MIA explains why Yulia Susliak was denied entry into Georgia
MIA explains why Yulia Susliak was denied entry into Georgia

According to the Ministry of Internal Affairs of Georgia, Yulia Susliak has been denied entry into the country based on the Law of Georgia on the Legal Status of Aliens and Stateless Persons.

Georgian First Channel was informed at the state agency, that the reason for the refusal was insufficient financial resources.  In addition, as state agency informs, the person did not provide accurate information about the purpose of travel.

According to the Ministry, Yulia Susliak went back to Azerbaijan.

Lawyer Zurab Todua informs, that the citizen of Ukraine Yulia Susliak, who was detained and then released for child trafficking in Georgia several months ago, has been detained at Georgia-Azerbaijan border and not allowed to cross the border.

In addition, as the General Prosecutor’s Office of Georgia states, this Yulia Susliak’s case has been sent to the General Prosecutor’s Office of Ukraine by the agreement with the Ukrainian side and the case is no longer under Georgian jurisdiction.

According to the current information, Susliak planned to arrive in Tbilisi and hold a briefing along with the attorney tomorrow.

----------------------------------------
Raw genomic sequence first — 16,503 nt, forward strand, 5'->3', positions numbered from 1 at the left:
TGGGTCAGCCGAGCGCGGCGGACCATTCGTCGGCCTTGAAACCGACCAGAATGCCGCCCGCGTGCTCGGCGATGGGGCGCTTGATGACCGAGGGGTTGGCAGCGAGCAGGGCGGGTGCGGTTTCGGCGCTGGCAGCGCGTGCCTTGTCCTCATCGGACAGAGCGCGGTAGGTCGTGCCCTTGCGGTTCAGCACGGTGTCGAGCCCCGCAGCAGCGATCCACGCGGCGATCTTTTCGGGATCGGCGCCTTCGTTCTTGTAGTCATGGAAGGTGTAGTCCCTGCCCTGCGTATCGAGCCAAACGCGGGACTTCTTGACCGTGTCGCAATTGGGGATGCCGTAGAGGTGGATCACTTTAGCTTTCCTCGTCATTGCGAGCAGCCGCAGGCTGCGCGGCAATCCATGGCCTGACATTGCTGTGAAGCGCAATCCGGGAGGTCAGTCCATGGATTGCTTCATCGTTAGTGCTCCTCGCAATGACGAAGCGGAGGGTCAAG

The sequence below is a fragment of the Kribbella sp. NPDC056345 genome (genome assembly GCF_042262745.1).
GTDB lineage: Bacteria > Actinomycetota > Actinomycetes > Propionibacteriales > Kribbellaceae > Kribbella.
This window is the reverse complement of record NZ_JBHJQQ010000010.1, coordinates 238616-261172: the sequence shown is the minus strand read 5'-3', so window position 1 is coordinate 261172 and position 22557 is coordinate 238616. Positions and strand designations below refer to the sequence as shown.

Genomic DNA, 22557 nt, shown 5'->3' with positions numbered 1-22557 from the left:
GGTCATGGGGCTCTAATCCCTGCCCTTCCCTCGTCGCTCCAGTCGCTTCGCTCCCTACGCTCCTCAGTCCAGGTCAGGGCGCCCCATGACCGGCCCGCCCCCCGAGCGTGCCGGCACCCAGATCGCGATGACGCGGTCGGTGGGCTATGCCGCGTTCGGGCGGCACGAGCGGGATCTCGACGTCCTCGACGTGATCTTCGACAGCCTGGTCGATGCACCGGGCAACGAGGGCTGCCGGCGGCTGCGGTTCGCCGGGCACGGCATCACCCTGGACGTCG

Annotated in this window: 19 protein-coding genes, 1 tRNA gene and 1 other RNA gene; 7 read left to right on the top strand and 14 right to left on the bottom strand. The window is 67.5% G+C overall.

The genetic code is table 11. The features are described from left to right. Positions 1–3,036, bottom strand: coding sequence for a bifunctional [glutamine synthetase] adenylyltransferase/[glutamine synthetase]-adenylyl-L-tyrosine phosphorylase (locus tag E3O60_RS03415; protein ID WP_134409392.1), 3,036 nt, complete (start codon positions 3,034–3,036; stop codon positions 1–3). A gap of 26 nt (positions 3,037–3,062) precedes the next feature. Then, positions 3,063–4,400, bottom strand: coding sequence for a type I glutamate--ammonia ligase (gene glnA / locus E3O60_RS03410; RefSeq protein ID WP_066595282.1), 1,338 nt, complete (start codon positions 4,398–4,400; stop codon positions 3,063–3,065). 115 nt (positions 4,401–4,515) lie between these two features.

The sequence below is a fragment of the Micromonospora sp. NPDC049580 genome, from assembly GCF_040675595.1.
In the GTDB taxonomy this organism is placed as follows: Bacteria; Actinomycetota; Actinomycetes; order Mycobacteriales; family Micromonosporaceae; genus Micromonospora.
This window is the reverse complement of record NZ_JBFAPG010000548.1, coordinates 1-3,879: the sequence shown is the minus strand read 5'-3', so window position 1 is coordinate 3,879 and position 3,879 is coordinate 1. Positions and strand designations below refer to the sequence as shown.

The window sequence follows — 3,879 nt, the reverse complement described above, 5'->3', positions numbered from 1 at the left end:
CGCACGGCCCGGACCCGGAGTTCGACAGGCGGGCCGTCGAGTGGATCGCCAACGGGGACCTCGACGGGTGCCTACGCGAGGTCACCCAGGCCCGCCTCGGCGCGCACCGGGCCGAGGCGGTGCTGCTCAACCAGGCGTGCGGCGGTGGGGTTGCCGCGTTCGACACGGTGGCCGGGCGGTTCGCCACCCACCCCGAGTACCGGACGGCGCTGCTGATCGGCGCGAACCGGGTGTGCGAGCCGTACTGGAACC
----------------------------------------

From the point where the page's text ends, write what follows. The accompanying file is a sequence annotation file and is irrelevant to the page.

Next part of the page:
Julia Susliak was released from prison on July 19. According to prosecutors of the case, because most of the evidence on the case is in Ukraine and the investigation decided the case proceeding to be continued by the Ukrainian Prosecutor’s Office.

The Ukrainian woman was arrested for child trafficking at one of the hospitals in Kutaisi city of Georgia on April 25, 2019. The Ministry of Internal Affairs of Georgia said that the woman arrived in Georgia with 10 children from Russia on April 8 and was going to move to the occupied territory of Abkhazia. According to documents, all the ten kids are the children of Yulia Susliak have the woman’s surname. However, four of them were born in 2017, which raised suspicions of trafficking. An investigation was launched under Sub-paragraph C, Paragraph III, Article 143 (1) of the Criminal Code of Georgia, involving child trafficking.

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